Saturday science subject: The bionic eye

A team of scientists from the University of Illinois at Urbana-Champaign has come one step closer to creating a bionic eye. As Nature reports, materials scientist John Rogers and his colleagues have successfully developed a camera with a curved "retina" made up of silicon and metal wires. This application doesn't yield distorted images like cameras that focus light from a curved lens onto a flat surface, and some hail it as a major breakthrough.

The team's solution was to use a series of silicon photodetectors (pixels) connected by thin metal wires. This network is supported and encapsulated by a thin film of polyimide plastic, allowing the flexible scaffold to bend when compressed. This scaffold takes up the mechanical stress and protects the pixels as the array takes its hemispherical shape.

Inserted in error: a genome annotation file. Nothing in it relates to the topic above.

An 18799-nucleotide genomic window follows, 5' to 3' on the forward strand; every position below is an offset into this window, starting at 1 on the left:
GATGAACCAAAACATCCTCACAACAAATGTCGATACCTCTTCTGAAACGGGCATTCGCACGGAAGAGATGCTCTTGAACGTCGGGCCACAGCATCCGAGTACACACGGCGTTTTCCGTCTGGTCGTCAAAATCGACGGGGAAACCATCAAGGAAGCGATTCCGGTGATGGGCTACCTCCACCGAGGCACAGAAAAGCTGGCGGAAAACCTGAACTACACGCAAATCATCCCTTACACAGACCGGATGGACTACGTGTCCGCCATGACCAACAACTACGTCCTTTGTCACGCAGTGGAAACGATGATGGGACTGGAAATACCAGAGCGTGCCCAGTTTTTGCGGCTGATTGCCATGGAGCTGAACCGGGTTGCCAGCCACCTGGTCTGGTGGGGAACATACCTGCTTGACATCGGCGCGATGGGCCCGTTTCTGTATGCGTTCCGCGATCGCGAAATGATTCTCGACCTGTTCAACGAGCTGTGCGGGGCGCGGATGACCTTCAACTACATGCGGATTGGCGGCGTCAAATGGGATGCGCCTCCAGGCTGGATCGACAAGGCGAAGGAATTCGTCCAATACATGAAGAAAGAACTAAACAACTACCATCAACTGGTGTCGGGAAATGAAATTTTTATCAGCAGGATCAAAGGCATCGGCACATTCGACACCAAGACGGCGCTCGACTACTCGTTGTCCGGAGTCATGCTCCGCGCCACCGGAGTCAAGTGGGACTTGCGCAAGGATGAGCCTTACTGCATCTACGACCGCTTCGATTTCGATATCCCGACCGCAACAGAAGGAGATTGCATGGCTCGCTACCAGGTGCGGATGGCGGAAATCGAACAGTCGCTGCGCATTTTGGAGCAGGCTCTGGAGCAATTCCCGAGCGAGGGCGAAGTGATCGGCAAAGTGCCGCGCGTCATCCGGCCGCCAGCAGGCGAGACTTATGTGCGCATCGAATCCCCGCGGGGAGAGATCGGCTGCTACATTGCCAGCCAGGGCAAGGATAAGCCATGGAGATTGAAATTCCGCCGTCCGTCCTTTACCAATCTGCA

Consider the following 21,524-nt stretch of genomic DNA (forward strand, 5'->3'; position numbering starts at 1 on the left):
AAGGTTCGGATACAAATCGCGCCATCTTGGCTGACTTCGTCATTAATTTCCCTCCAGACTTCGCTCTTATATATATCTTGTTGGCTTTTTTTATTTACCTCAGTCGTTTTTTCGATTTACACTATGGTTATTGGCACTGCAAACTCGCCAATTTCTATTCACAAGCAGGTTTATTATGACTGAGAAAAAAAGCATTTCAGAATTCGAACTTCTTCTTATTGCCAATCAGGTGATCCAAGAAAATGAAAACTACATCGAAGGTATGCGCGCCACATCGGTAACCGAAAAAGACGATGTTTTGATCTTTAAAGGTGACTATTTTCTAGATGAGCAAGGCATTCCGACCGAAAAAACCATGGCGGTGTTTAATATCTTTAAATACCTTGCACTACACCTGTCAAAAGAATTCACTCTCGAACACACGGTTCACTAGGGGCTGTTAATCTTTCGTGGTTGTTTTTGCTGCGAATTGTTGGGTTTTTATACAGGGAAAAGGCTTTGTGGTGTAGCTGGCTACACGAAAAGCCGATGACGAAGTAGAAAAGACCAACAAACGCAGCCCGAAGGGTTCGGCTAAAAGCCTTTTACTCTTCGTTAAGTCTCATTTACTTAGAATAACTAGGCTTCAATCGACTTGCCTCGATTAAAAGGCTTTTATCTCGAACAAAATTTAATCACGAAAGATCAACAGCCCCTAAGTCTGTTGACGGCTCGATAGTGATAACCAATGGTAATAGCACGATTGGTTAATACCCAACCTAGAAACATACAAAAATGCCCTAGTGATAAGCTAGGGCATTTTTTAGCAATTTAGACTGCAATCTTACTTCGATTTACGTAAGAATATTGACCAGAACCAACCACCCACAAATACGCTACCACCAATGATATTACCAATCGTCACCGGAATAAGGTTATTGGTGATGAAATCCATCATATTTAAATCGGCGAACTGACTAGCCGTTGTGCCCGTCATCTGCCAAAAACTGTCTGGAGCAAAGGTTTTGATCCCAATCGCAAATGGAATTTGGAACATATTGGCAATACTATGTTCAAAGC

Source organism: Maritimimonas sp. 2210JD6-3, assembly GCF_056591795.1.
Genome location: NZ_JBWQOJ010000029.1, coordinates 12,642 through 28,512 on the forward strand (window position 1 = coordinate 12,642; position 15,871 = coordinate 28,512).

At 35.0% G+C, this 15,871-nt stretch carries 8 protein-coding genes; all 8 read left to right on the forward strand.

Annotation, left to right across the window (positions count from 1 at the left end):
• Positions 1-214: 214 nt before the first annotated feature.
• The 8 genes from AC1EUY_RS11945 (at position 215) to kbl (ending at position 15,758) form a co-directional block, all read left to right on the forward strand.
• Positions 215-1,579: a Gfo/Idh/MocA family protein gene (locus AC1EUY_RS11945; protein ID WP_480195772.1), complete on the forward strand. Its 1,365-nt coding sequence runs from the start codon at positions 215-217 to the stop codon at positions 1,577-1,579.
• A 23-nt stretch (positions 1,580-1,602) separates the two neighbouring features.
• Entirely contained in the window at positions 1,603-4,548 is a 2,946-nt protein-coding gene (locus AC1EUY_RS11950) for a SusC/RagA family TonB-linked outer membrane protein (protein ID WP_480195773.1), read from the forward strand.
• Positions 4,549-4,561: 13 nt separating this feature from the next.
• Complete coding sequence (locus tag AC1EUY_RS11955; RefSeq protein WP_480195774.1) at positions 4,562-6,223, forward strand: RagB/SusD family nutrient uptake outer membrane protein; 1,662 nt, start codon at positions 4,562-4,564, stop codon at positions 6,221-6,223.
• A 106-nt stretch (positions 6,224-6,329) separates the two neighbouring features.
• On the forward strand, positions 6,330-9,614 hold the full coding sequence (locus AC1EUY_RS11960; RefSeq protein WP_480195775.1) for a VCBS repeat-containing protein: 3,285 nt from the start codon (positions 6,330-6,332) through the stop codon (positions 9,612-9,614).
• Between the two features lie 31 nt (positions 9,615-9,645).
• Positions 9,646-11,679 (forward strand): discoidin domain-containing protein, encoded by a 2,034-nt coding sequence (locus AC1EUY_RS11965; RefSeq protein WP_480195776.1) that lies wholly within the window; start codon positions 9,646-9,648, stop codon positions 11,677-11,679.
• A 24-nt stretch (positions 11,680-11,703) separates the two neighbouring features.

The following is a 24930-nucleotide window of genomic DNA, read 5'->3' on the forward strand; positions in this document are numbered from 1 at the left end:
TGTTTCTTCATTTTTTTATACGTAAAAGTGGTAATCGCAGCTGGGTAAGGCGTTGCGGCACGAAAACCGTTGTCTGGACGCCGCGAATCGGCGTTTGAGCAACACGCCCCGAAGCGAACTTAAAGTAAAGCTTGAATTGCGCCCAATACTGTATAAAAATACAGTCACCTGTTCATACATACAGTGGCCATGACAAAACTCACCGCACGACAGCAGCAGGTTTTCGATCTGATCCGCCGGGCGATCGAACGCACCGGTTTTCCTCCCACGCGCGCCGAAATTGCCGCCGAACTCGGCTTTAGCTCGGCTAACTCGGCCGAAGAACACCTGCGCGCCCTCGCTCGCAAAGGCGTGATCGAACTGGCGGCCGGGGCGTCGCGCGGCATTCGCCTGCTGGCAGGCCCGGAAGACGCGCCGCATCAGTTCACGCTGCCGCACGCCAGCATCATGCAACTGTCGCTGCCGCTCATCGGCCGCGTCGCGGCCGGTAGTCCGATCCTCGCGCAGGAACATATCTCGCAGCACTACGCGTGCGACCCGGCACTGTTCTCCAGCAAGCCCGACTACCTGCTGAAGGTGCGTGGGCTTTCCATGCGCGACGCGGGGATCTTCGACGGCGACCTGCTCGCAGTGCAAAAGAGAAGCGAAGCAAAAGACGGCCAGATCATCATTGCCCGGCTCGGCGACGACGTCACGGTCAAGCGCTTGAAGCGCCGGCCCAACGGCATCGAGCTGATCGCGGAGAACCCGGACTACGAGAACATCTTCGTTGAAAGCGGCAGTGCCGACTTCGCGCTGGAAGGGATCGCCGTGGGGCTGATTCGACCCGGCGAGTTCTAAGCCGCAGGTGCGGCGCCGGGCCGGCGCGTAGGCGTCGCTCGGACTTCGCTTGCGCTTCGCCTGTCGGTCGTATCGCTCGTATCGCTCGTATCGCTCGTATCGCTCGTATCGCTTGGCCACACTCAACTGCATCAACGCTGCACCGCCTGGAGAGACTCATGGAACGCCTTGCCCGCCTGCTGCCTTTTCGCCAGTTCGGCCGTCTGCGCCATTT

The team made a hollow dome about 2 centimetres wide from a rubber-like material called poly(dimethylsiloxane). They flattened out the stretchy dome, and attached the electronic mesh. Then, as the hollow dome snapped back into its original shape, it pulled the array with it, forming a hemisphere that could be attached to a lens; the basis of the camera

This camera doesn't just emulate the human eye because of its shape. Much like how our eyes move around constantly, Nature says the device takes multiple images at slightly different angles and subsequently combines them to "give a much sharper image."

According to Takao Someya from the University of Tokyo in Japan, the camera "marks a great advance in the field of stretchable electronics." Potential applications for the technology may include "bionic implants, robotic sensory skins and biomedical monitoring devices."

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